[swift-evolution] Proposal: Make $0 always refer to a closure’s first argument

Paul Cantrell cantrell at pobox.com
Tue Jan 19 21:20:24 CST 2016

Surprisingly, this code does not compile:

    func foo(val: Int) { }

    func bar(closure: (Int,Int) -> Void) {
        closure(0, 1)

    bar { foo($0) }       // compiler error
    bar { foo($1) }       // just dandy
    bar { foo($0 + $1) }  // also works

The compiler error is:

    Cannot convert value of type (Int, Int) to expected argument type Int

It appears that the meaning of $0 is overloaded: it can refer either to the tuple of all arguments, or to just the first argument. The presence of another placeholder variable ($1 in the third example) seems to trigger the latter behavior.

This is certainly confusing. I’m posting to the list after receiving two Siesta user questions in the same day that both boil down to this issue.

Even if you do understand the behavior, it’s a real nuisance: it prevents concise implementation of a multi-arg closure which wants to ignore all but its first argument. Instead, such a closure has to drop back to the more verbose syntax:

    bar { a, _ in foo(a) }   // sigh

…or use this legibility-proof workaround:

    bar { foo($0.0) }   // yuck! wat?!

(Note that this problem exists only for the first argument; a closure that wants to ignore all but the second has no such problem.)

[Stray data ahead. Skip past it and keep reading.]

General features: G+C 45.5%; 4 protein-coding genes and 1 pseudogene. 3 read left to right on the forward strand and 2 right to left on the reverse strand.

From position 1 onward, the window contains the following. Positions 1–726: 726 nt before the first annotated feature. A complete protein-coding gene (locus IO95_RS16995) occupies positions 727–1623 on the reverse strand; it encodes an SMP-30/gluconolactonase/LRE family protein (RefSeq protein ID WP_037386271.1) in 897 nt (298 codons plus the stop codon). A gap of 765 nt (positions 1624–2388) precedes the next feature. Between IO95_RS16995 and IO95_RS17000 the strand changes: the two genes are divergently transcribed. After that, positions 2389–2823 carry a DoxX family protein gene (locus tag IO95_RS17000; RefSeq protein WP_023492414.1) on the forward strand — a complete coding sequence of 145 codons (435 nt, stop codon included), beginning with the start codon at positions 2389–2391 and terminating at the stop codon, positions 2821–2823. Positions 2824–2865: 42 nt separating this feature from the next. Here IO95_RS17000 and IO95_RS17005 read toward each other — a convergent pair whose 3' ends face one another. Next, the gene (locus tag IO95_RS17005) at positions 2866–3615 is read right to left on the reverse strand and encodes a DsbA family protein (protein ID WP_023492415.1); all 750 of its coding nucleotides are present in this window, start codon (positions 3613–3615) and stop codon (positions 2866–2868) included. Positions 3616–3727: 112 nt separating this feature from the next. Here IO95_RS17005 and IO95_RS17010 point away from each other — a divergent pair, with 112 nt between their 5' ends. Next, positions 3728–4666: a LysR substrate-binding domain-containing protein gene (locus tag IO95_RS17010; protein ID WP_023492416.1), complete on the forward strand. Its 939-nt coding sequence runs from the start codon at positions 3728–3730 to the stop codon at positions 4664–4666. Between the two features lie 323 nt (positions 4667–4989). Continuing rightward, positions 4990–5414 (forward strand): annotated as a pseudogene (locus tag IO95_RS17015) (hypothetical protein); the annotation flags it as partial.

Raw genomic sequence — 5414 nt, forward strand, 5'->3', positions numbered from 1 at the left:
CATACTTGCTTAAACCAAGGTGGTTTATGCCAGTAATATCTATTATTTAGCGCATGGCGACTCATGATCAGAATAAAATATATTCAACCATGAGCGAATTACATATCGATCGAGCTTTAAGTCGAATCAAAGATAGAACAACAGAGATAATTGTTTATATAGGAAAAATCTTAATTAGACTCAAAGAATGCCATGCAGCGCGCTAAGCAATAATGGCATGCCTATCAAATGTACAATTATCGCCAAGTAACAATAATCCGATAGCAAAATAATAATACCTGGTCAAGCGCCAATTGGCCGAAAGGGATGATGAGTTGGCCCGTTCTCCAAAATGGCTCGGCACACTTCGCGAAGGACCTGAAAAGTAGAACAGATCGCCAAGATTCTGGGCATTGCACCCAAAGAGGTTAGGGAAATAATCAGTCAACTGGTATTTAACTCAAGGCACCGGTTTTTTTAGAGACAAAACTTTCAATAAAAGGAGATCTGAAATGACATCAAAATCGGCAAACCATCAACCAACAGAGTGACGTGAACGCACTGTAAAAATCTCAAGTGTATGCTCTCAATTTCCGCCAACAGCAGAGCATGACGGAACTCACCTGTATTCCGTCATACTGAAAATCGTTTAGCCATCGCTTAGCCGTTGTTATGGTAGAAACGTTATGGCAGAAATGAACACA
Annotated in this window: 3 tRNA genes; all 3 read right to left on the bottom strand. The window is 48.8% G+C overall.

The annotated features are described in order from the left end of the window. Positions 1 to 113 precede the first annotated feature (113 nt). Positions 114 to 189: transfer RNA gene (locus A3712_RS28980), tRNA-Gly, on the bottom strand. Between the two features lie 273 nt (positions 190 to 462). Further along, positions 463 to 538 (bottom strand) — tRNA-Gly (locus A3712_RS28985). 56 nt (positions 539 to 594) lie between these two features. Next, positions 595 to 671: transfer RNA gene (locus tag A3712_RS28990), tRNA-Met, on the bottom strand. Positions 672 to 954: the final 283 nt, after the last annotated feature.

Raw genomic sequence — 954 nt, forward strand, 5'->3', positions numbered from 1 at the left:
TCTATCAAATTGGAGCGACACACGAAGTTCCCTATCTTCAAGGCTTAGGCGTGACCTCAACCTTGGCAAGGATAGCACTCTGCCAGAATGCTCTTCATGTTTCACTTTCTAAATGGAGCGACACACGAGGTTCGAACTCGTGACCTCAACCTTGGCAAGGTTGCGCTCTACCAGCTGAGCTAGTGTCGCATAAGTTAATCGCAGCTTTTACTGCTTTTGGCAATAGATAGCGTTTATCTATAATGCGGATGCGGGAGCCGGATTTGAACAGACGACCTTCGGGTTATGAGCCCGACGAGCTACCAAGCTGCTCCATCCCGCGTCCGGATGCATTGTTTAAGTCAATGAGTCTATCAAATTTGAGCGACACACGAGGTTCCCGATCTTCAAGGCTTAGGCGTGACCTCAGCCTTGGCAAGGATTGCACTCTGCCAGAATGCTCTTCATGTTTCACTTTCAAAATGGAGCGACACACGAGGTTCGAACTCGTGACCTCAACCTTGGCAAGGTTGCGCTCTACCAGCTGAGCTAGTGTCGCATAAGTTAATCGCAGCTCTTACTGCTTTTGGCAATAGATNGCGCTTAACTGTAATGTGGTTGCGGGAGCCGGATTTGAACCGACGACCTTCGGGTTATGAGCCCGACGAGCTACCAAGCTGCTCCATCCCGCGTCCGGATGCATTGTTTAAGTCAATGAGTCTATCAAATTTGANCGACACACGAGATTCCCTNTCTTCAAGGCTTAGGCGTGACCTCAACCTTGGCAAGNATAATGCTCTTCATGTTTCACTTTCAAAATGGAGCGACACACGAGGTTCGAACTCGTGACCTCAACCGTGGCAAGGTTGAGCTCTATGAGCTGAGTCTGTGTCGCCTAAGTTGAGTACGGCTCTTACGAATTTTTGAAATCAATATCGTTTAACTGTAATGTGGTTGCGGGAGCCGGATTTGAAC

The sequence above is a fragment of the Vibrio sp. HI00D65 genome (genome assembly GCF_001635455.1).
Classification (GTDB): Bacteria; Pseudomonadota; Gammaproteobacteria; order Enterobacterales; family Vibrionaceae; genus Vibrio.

This behavior contradicts the Swift documentation, which clearly says that $0 refers to the first argument:

> Swift automatically provides shorthand argument names to inline closures, which can be used to refer to the values of the closure’s arguments by the names $0, $1, $2, and so on.


> A closure may omit names for its parameters. Its parameters are then implicitly named $ followed by their position: $0, $1, $2, and so on.

I can’t find anything in the docs that mentions this “all args tuple” behavior, so perhaps it’s a bug? Let me know if it is, and I’ll just file a bug report for it.

However the “whole tuple” behavior does seem to be intentional, and preserving that while fixing the problem above appears to require a language change. Thus…


The implicit closure variable $0 should always refer to the closure’s first argument, and a different implicit name — perhaps $* or $_ or $... — should refer to the all-args tuple.




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